complete all your rental payments. The question is whether you should Lease the car or Buy it?
The Leasing Company quotes Rs 120,000 every year for 2 years in the form of Car Lease
Rental at a Nominal rate of interest (APR interest rate) of 20% pa. Then what is the total Future Value
you would have paid after 2 years? You would be paying approximately Rs 240,000 if you do not take
into account the time value of money.
Now we calculate the present value of the investment by using Time value of money concept.
First, we need to calculate the future value by using annuity formula
FV =CCF [(1+i) n - 1]/ i
=120,000[(1+0.2)2 -1]/0.2
= Rs 264,000 (yearly compounding)
If we deposit the amount annually in a bank at the rate of 20 percent, we would be able to get Rs
264,000 at the end of the second year. Now we will calculate what the present value of this future value
is going to be, and for this, we will use the old interest rate formula
PV = FV / (1+i) n
= 264,000 / (1+0.2)2
= Rs 183,333
The resulting amount is about Rs 33,000 more than what we would have originally paid if we
had bought the car rather than lease it
The above calculation, however, was not based on realistic assumptions because car lease
rentals are generally paid monthly, rather than annual payments. In fact, you pay Rs 10,000 per month
for 2 years. We use periodic interest rate (i/m). Now, what is the future value after 2 years? Our cash
flow diagram should present the monthly installments & not annual Payments.
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Financial Management ­ MGT201
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Monthly Lease Rentals Example
Annuity - Cash Flow Diagram
FV2 = Rs 292,150
PV = Rs 196,481
CCF = Monthly Rentals
= Rs 10,000
Interest = 20% pa
Time Line (Years)
Step 1: Bring All the Cash
Yr 0
Yr 1
Yr 2
Flows Forward to Year 2
(because formula is written
Step 1
in terms of FV).
Step2: Discount the
Step 2 (24 jumps back)
Combined Cash Flow at
Year 2 back to the Present
It can be argued that by paying a rental of 10,000 monthly, we are actually paying Rs 120,000
in a year, so there hardly any difference. But, by not realizing the difference, one is violating the time
value of money because cash flows occurring at different points of time cannot be subtracted or added.
It is the cardinal principle of Time value of money.
If we have to calculate the future value of the annuity on a monthly basis, we would use the
following formula.
=CCF X {[(1+i/m)  nxm-1]/ (i/m)}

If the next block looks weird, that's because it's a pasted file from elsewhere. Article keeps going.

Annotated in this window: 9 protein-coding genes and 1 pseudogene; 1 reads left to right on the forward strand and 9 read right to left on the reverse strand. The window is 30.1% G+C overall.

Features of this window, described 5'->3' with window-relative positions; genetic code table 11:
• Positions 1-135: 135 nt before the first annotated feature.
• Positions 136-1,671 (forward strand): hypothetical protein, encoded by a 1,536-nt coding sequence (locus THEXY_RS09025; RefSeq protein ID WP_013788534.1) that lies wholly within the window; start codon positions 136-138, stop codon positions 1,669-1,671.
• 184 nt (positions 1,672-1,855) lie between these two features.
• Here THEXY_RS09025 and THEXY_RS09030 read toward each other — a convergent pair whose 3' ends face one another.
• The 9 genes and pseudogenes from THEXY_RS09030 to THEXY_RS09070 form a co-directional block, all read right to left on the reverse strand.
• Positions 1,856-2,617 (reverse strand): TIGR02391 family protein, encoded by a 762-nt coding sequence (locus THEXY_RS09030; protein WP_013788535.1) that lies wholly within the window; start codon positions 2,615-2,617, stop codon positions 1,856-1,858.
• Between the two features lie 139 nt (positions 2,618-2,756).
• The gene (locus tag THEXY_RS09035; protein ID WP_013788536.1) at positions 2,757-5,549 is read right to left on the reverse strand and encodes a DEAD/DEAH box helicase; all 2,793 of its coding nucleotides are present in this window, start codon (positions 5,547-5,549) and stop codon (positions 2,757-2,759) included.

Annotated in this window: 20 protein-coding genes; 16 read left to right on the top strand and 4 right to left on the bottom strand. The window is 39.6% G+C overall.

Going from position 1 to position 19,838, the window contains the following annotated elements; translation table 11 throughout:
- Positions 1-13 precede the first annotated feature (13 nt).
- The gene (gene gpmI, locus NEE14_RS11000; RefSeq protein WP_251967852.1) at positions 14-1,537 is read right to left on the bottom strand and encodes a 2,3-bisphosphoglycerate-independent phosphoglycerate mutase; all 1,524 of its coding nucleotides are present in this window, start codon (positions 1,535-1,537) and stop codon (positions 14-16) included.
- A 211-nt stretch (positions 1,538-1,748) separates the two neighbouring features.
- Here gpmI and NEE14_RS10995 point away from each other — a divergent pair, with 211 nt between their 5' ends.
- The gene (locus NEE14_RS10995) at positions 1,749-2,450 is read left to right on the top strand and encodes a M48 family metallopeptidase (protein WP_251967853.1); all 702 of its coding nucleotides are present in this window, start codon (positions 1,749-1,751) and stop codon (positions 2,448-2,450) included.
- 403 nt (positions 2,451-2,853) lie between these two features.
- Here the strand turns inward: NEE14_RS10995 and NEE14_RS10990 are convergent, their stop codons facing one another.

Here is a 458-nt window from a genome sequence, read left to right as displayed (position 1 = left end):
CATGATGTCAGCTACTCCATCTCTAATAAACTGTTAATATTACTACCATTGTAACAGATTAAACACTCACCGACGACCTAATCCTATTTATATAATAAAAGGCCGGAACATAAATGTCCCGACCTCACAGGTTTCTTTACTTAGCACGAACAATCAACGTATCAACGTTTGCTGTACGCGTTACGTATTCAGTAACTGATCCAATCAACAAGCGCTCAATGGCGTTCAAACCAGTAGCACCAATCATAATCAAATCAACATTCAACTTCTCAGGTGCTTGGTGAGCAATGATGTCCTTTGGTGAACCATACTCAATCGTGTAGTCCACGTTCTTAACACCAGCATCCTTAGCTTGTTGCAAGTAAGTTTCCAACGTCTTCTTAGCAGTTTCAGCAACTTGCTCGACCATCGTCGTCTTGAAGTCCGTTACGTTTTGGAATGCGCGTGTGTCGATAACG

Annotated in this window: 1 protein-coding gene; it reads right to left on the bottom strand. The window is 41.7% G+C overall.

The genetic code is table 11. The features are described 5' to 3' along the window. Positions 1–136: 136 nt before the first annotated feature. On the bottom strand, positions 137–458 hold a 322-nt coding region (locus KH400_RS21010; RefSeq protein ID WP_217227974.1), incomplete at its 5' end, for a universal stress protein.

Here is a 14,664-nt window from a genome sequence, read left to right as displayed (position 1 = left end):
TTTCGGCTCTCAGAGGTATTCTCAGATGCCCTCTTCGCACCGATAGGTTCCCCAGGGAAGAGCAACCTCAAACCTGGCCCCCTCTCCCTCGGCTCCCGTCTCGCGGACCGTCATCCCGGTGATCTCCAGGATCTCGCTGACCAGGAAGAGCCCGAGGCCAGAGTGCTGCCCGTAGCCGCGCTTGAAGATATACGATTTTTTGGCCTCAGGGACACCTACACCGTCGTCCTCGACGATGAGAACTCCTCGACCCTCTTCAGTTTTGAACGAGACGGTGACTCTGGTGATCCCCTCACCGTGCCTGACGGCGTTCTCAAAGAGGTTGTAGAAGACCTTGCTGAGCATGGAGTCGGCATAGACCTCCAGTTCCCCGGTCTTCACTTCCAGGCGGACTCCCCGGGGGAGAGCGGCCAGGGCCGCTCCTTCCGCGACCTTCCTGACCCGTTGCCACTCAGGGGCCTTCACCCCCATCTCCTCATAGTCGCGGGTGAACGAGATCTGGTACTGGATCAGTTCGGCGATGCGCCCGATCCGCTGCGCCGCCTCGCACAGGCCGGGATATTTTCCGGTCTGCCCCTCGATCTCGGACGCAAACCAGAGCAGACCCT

Now the m= 12 compounding cycle in a year
Putting the values in the formula, we obtain the result as under.
FV2=Rs 292,150
Now, we can calculate the present value of the future value of annuity
PV = FV / (1+i) n
=292150/(1+.2/12)2x12
=196,481
The present value of annuity can also be called the intrinsic value of the annuity.
The aforementioned technique allows us to compare the amount of money we are paying to
leasing company with the market value of car. It helps you to decide whether you should buy the car on
market price or to get it leased. The cost of leasing at 20% p.a. tell us that you have to pay 20% interest
& you have to pay more money in leasing as compare to the decision if you buy it .
Perpetuity Example - Retirement Planning
You would like to retire at the age of 60 and receive an income of Rs. 200,000 every year from
your Bank Account for as long as you live. How much money do you need to deposit in the Bank
Account offering 10% pa so that the Account will pay you Rs 200,000 of interest income every year
forever (even though you will not live forever)!
·  PV = CCF / i = 200,000 / 0.10 = Rs 2,000,000
This also implies that you would be receiving Rs 200,000 every year for the rest of your life and
the money would neither finish nor decrease in amount. This would happen so, because what you would
be receiving at the end each year would be interest accrued on the investment that you have made. The
money that you are getting is not a part of the investment; instead, it is the yield on your investment.
This may sound like a `big idea' for making money, but in fact, it is not so. Inflation, a macroeconomic
syndrome erodes the value of money constantly. If the prevailing inflation rate is 5 percent, then your
real return on investment is not 10 percent. If we consider the real rate of return, which is interest rate ­
rate of inflation, you would see that you need to invest twice as much to guard yourself against inflation.
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Financial Management ­ MGT201
VU
Another example for perpetuity is Consol Bonds. Consol Bonds were issued by the British
Government in 18th century to pay off the smaller bonds that were issued to fund the wars against
France. Since the purpose of the bond was to consolidate the past debts, it was named as Consol. These
bonds were just like other bonds issued by the government, with the difference that it had no maturity. It
implies that the holder of the bond was to receive regular interest payments for an endless period.
Now if we have to invest in such a bond we need to know the price or the present value of the
bond. Dividing the interest payment that a Consol bondholder would receive, by the interest rate, we can
find the present value of a Consol bond. Suppose that the interest rate is at 10 percent and the promised
interest payments to be received are £ 1,000 every year, the price of the bond can be calculated as under
·  PV = CCF / i = 1,000/ 0.10 = £ 10,000
With this example, the discussion on discounted cash flows, annuities, and perpetuities is
concluded. We would study the capital budgeting techniques in the next lecture.